|Posted by Moderator MT Coalition on November 17, 2017 at 1:50 AM|
Home-based workers in MTSOs have indicated improvement needs in the following areas:
1. Market-based wages comparable to peers in healthcare organizations commensurate with the education, skills, and knowledge required for similar positions (Reference Bureau of Labor Statistics).
Many healthcare facilities employ telecommuting MT/E employees, and pay at the same rate as their inhouse employees. Traditional, in-office positions do not factor in commuting or office wear into their salaries, and this should not be used as a reason for reduced pay. Employers realize savings from reduced office space expense, overhead, and in many MTSOs, equipment, furniture, references, and telecommunication costs.
2. Hourly wages that include currently noncompensated time for adding demographics, researching terms and names, training, correspondence, QA review feedback, timekeeping, breaks, etc.
3. Working conditions such as those found in #2, that reduce the negative impact of continuous, repetetive, robotic work such as repetetive strain injury, fatigue, and reduced focus leading to errors and reduced productivity.
4. Affordable, customary, market-based benefit packages.
5. Performance incentives, if used, are beyond hourly wages to reward additional and exceptional effort, and are not punitive by wage or benefit reductions. Workers can count on their wages and benefits remaining stable until uncorrected poor performance results in transfer or termination.
6. Performance metrics are reasonable and weighted for the complexity and/or variability of work performed, and the time and effort required. Measurements are transparent, verifiable, and nonmanipulated. Workers can easily check and self monitor productivity, work volumes, and turnaround, and verify quality reviews and challenge results.
7. Performance metric feedback is given at reasonable intervals so that they become meaningful and productivity enhancing versus micro-managing, reactionary versus self adjusting over time, and productivity sapping due to stress (e.g. monthly or quarterly as opposed to daily to biweekly, particularly for experienced workers versus the novice and/or those in new account training).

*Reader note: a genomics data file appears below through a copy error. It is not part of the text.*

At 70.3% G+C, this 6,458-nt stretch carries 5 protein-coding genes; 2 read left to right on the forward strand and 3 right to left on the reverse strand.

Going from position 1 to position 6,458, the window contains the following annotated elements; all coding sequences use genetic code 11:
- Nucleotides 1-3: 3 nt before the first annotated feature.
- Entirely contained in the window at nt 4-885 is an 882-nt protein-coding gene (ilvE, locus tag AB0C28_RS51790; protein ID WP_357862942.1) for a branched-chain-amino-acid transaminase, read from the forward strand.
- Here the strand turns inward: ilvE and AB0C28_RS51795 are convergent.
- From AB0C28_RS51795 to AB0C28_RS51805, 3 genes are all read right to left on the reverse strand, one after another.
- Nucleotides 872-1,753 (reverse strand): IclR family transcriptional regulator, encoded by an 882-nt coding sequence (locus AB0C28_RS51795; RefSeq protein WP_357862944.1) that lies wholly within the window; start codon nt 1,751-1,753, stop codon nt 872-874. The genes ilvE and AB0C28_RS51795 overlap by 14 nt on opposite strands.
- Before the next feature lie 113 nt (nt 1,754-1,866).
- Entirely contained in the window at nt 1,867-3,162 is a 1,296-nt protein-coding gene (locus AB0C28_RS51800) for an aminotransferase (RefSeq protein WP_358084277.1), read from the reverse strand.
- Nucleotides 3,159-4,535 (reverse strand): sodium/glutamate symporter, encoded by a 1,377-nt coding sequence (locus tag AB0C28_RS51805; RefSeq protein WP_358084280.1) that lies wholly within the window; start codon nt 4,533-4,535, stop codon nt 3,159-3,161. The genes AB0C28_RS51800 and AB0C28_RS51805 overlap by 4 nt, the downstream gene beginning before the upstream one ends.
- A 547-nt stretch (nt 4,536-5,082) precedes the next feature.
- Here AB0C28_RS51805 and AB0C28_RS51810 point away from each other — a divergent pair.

8. Individual metrics should not be rigidly applied, rather used as guides and goals to identify overall needs in coaching, training, and performance rewards or improvement. Metrics should factor in extenuating or changing circumstances, variable conditions, and be balanced with other metric measurements (production, quality, attendance, team effort, etc.) for an overall individual contribution.
Having the ability to monitor every keystroke, pause, and error doesn't necessarily mean it should be done or is an accurate or effective means of human resource management. A shift to a focus on overall team performance, company turnaround time results, and quality may be effective.
9. Work assignment changes due to account changes should be weighted as ramp-up time in performance measurement and compensation systems. Production credit is given for computer-caused retyping and speech recognition jobs that become essentially straight typed.
10. Access to coworkers, managers, technical assistance, and trainers with collaborative input into work processes, performance measurement, feedback, and compensation. Workers know their processes best and how well technology and systems actually work for them. They should be involved in systems design and process and performance measurement, rather than persons far removed from the process.